In response to repeated inputs from constituencies we undertook a concerted effort to integrate technical communication through the curriculum. This effort was performed in close cooperation with the SEAS Center for Technical Communication, and was taken on as a three-year pilot for a school-wide integration effort. We developed a sequence of technical communication activities spanning courses from the sophomore to the senior year. A specific course was identified in each semester, and technical communication activities were developed for use in that course (the courses are CE 212, CE 304, CE 327, CE 328, CE 427, CE 428). At the end of the three-year-pilot program Ms. Pneena Sageev, director of the SEAS Center for Technical Communication (CTC), provided a report that discussed the successes and failures of the program and provided recommendations for future efforts to embed technical communication within the CE curriculum.
Following introduction of the new curriculum, we aimed to provide students, advisors, and faculty with a clear understanding of how courses within the curriculum are connected. We developed an interactive web tool that enables one to clearly visualize the pre-, co-, and post-requisites associated with a given course. The tool shows an outline of the courses within the curriculum in the “flowsheet” format. When a user places their mouse over a given course identity the pre-, co-, and post-requisites for that course are shaded with unique colors that clearly differentiate them. We feel that these diagrams provide a useful representation of the role a given course plays within the CE curriculum.
At a “Lunch with the Chair” session students pointed to deficiencies in the CBE faculty advisement procedures. In the former approach students were randomly assigned to a CBE faculty member upon joining the program. Students learned of their advisor by visiting the departmental office and asking one of the support staff, who consulted a hand-written log of the student-advisor mappings. Students indicated that they wanted more flexibility in choosing their advisor and a better mechanism to learn of their advisor.
In response to this feedback, we developed a new system that attempts to balance a student’s interests and background with faculty expertise and load. For the new system, a student is first directed to our CBE Advisor Assignment website. A web application asks the student to supply their last name and the last four digits of their person number. If the student has already been assigned an advisor, the applet reports the advisor’s name and contact info. If an advisor has not been assigned, the applet requests responses to the following four questions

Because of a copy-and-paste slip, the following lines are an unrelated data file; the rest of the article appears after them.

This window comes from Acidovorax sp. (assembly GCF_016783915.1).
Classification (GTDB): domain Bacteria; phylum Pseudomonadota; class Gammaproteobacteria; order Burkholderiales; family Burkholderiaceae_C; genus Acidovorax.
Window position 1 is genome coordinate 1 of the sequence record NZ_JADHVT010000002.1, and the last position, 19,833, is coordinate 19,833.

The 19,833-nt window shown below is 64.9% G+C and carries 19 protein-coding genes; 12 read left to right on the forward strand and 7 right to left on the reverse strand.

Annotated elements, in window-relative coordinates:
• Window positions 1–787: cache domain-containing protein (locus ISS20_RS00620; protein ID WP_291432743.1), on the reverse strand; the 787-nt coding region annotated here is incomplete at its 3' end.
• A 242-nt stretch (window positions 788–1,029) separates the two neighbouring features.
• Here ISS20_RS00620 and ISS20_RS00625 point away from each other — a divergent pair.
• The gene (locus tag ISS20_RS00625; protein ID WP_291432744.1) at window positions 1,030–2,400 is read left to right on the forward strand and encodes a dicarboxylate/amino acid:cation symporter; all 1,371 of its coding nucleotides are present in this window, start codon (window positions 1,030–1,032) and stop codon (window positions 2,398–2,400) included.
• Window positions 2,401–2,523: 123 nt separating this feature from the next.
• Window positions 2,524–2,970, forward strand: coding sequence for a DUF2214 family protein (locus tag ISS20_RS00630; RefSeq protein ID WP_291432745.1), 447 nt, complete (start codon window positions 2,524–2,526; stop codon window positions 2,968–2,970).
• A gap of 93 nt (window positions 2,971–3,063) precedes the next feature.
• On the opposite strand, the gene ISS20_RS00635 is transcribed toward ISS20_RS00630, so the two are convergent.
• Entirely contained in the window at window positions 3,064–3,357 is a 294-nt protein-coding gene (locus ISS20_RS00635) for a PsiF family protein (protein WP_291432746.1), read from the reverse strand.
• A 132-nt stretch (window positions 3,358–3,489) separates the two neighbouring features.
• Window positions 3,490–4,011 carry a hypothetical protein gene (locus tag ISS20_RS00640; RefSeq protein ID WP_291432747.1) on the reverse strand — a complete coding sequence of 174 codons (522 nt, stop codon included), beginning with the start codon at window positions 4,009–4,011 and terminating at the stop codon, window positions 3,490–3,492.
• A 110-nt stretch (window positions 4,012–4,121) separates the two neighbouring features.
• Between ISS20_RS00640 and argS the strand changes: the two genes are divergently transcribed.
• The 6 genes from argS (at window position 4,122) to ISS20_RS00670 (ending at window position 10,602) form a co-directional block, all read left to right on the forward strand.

Based on these responses and a faculty member’s current and maximum advising loads, a “faculty suitability value” is calculated for each faculty member. The student is then assigned to the faculty member with the highest suitability value.
Next, the web applet informs the student which CBE faculty member has been assigned to them and provides the related contact information. Also, the student is provided the following “quick tips”:
Quick tips about advisement:
Finally, an email is sent to the CBE faculty member to inform them that a new student has been assigned to them. One of our support staff is also cc’d on the email – this individual places a copy of the student’s flowsheet in the faculty member’s mailbox for reference.
In addition to developing a new scheme for advisor assignment, we now provide faculty with more information about their advisees that can assist in the advisement process. Each semester the Director of Undergraduate Studies (DUS) extracts student information from the university’s central database that is subsequently incorporated within our own database system. This information includes the secondary majors or minors the student may be pursuing, the student’s level (sophomore, junior, senior), the number of transfer hours that the student has completed, and the student’s GPA. Faculty can now logon to the password-protected section of our undergraduate improvement website and follow a link that provides this information. In addition, each semester the DUS emails the students to remind them to organize meetings with their CBE advisors and sends the faculty a related email to alert them of any information pertinent to advisement that semester. These emails are typically sent before the first registration window opens for the subsequent semester.
Based on feedback from faculty of various departments within SEAS, the content of EAS 230 Higher-level Language was modified significantly in Fall 2007. The course evolved from addressing programming in C++ only to a more general computing and numerical methods course. Students are now exposed to programming in C++ and Matlab, and programming activities are now carefully combined with application of numerical methods for solving common computational problems (e.g. root finding, optimization, first-order ordinary differential equation, etc.). Responsibility for implementation of the course has been shifted from the Department of Computer Science and Engineering to the Department of Chemical and Biological Engineering.